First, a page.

The following are some examples of light-verb constructions from modern Indo-European languages:

.a.prendre une décision (take a decision) ‘decide’
Frenchb.faire une promenade (make a promenade) ‘promenade’
.a.zur Aufführung bringen (bring to performance) ‘perform’
Germanb.zur Aufführung gelangen/kommen (come to performance) ‘be performed’
.a.dar uma chapada (give a slap) ‘slap’
Portb.levar uma chapada (bear a slap) ‘be slapped’

The light verbs in are:

A light-verb construction (LVC) is the core of a verb phrase with the following structure (order of elements is irrelevant):

[ ... [ [ A ]C [ B ]V ]LVC ]VP


B is called a light verb (also: vector verb, support verb, German Funktionsverb, French verbe support).

A is called the inner complement of the LVC.

The LVC is the core of a VP.
The three dots represent complements and adjuncts of the LVC.

The LVC acts like a full verb:

Two parameters that classify light-verb constructions are

  1. C may be a) a category of its own which contains elementary lexemes; or b) A may be a verbal noun.
  2. LVCs may be a) grammaticalized or b) lexicalized.

Ad 1:

  1. Some languages have a very small class of verbs (below 50, sometimes below 30). All of these verbs are then comparable to light verbs of SAE languages. Such languages may have a word class that may be called ‘coverb’.1 The class shares combinatorial properties with SAE nouns and adverbs. Its members provide the bulk of meanings coded as verbs in SAE languages.
  2. Languages with a fully developed class of verbs may nevertheless use LVCs. C is then = NP or AdpP; A are typically action nouns. This is illustrated in .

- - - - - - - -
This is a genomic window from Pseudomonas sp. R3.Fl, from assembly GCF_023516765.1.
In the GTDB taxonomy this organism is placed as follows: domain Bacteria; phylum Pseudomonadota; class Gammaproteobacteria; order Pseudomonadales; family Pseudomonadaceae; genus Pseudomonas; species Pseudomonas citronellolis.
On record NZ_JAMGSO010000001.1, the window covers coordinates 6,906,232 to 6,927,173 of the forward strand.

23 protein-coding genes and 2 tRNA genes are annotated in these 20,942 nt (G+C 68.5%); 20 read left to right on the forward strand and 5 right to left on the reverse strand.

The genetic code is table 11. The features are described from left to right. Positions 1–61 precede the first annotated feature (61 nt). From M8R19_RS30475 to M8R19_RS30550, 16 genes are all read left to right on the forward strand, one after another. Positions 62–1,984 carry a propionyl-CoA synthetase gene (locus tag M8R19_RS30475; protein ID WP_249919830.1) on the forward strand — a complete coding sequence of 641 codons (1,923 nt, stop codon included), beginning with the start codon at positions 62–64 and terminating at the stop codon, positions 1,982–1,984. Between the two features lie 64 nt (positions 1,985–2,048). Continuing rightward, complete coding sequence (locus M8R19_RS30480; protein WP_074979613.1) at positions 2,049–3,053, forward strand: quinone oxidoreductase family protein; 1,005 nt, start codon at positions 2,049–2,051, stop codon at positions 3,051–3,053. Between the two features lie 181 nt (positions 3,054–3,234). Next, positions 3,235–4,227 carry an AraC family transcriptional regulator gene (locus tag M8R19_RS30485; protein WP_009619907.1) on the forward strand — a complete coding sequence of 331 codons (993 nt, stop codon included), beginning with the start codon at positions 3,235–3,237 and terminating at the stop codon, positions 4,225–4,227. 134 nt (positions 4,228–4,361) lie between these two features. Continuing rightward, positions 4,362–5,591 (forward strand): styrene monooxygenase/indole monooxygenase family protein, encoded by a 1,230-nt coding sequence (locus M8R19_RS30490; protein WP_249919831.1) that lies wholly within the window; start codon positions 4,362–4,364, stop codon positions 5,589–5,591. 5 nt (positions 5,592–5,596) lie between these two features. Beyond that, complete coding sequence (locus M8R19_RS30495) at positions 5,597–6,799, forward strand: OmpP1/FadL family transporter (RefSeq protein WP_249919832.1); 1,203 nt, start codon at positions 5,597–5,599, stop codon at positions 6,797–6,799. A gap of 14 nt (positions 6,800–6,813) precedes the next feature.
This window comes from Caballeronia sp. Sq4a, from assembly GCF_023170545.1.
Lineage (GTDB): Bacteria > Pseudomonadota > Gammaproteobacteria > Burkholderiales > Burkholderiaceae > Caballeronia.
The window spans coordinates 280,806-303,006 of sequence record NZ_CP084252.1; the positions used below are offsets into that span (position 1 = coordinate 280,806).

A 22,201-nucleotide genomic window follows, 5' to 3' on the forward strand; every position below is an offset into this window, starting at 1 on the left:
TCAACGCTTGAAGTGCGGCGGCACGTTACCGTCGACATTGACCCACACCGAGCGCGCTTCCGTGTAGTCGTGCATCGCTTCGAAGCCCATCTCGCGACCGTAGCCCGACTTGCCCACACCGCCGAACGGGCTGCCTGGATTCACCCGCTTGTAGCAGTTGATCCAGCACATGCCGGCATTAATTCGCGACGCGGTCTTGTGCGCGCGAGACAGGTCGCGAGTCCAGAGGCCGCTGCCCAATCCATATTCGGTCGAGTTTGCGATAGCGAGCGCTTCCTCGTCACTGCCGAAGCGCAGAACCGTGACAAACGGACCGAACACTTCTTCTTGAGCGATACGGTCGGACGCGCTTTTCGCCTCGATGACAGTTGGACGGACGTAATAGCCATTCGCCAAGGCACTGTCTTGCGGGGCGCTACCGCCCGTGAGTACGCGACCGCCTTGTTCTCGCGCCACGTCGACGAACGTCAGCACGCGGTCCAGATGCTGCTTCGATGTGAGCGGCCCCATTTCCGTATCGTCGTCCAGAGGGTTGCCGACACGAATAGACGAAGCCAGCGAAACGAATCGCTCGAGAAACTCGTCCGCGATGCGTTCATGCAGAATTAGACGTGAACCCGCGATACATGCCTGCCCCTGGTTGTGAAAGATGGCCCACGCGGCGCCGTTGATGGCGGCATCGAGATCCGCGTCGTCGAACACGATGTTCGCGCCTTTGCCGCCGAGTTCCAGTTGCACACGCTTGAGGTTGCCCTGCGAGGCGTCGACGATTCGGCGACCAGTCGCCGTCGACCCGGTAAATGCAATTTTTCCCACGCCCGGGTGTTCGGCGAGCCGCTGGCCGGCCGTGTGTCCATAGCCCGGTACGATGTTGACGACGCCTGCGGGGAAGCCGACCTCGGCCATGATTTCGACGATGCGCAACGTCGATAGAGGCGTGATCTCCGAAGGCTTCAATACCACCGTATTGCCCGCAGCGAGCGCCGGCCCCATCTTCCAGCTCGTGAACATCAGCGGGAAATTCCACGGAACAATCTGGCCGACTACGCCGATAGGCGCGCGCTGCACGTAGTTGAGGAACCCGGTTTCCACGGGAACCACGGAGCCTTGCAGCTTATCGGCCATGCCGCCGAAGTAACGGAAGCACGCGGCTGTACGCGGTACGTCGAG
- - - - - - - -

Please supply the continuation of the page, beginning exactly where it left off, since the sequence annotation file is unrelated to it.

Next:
Ad 2:

  1. In the grammaticalized variety, the combination of A and B is fully compositional (as in ). There is a syntactic paradigm of LVCs opposed by voice or aspect/aktionsart. The light verbs B in these constructions are grammaticalized and form a paradigm. In this function, light verbs are comparable to voice/aspect auxiliaries.
  2. In the lexicalized variety, the combination of A and B constitutes a lexeme. Paradigmatic relations to other LVCs are then irregular. .a is an example. This happens typically if A itself is not derived in a regular way from a verb.

LVCs of subclass 1.b + 2.a are in a paradigmatic (possibly synonymy) relation with a construction that consists solely of the (finite) full verb corresponding to (typically, underlying) A and has the same valency as the latter (apart perhaps from increased obligatoriness of complements). Different light-verb constructions with the same A then replicate the voice or aspect paradigm of the underlying full verb. For instance, .a is largely synonymous with aufführen ‘perform’; and so is .b with aufgeführt werden ‘be performed’.

1 although that term has other uses, too